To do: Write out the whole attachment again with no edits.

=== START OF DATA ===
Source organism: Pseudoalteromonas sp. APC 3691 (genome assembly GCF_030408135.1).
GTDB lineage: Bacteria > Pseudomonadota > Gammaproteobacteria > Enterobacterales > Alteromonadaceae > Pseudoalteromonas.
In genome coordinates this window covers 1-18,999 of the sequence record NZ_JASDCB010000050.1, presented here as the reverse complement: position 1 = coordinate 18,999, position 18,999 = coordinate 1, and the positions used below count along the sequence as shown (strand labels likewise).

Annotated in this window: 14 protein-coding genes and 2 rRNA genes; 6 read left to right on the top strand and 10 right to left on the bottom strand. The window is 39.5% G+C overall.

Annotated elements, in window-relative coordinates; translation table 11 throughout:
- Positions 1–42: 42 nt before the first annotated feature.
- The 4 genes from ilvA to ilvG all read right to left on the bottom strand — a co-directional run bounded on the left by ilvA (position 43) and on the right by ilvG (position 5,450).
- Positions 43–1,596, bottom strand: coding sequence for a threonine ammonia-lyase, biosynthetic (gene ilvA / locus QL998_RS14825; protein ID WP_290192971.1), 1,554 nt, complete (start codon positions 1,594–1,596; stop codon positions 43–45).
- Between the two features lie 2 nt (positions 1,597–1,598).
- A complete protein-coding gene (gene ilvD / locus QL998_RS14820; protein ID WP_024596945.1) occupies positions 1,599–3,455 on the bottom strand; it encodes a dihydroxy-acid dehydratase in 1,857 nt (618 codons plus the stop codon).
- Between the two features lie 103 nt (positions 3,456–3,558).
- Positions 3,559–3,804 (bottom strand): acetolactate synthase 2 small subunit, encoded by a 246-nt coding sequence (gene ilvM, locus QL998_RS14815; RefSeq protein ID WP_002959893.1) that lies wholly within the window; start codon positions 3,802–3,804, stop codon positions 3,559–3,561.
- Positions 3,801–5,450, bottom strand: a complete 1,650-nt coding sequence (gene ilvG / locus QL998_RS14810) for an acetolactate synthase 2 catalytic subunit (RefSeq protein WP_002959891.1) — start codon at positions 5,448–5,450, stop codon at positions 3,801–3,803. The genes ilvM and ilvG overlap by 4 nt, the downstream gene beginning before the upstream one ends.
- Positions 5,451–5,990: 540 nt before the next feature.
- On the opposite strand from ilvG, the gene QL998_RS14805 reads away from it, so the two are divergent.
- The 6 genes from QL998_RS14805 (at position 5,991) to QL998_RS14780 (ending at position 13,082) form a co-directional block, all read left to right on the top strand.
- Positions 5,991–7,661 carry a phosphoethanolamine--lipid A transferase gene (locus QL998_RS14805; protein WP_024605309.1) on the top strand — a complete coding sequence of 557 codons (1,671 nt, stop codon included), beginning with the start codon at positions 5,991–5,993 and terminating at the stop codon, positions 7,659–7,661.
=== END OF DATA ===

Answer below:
Source organism: Pseudoalteromonas sp. APC 3691 (genome assembly GCF_030408135.1).
GTDB lineage: Bacteria > Pseudomonadota > Gammaproteobacteria > Enterobacterales > Alteromonadaceae > Pseudoalteromonas.
In genome coordinates this window covers 1-18,999 of the sequence record NZ_JASDCB010000050.1, presented here as the reverse complement: position 1 = coordinate 18,999, position 18,999 = coordinate 1, and the positions used below count along the sequence as shown (strand labels likewise).

Annotated in this window: 14 protein-coding genes and 2 rRNA genes; 6 read left to right on the top strand and 10 right to left on the bottom strand. The window is 39.5% G+C overall.

Annotated elements, in window-relative coordinates; translation table 11 throughout:
- Positions 1–42: 42 nt before the first annotated feature.
- The 4 genes from ilvA to ilvG all read right to left on the bottom strand — a co-directional run bounded on the left by ilvA (position 43) and on the right by ilvG (position 5,450).
- Positions 43–1,596, bottom strand: coding sequence for a threonine ammonia-lyase, biosynthetic (gene ilvA / locus QL998_RS14825; protein ID WP_290192971.1), 1,554 nt, complete (start codon positions 1,594–1,596; stop codon positions 43–45).
- Between the two features lie 2 nt (positions 1,597–1,598).
- A complete protein-coding gene (gene ilvD / locus QL998_RS14820; protein ID WP_024596945.1) occupies positions 1,599–3,455 on the bottom strand; it encodes a dihydroxy-acid dehydratase in 1,857 nt (618 codons plus the stop codon).
- Between the two features lie 103 nt (positions 3,456–3,558).
- Positions 3,559–3,804 (bottom strand): acetolactate synthase 2 small subunit, encoded by a 246-nt coding sequence (gene ilvM, locus QL998_RS14815; RefSeq protein ID WP_002959893.1) that lies wholly within the window; start codon positions 3,802–3,804, stop codon positions 3,559–3,561.
- Positions 3,801–5,450, bottom strand: a complete 1,650-nt coding sequence (gene ilvG / locus QL998_RS14810) for an acetolactate synthase 2 catalytic subunit (RefSeq protein WP_002959891.1) — start codon at positions 5,448–5,450, stop codon at positions 3,801–3,803. The genes ilvM and ilvG overlap by 4 nt, the downstream gene beginning before the upstream one ends.
- Positions 5,451–5,990: 540 nt before the next feature.
- On the opposite strand from ilvG, the gene QL998_RS14805 reads away from it, so the two are divergent.
- The 6 genes from QL998_RS14805 (at position 5,991) to QL998_RS14780 (ending at position 13,082) form a co-directional block, all read left to right on the top strand.
- Positions 5,991–7,661 carry a phosphoethanolamine--lipid A transferase gene (locus QL998_RS14805; protein WP_024605309.1) on the top strand — a complete coding sequence of 557 codons (1,671 nt, stop codon included), beginning with the start codon at positions 5,991–5,993 and terminating at the stop codon, positions 7,659–7,661.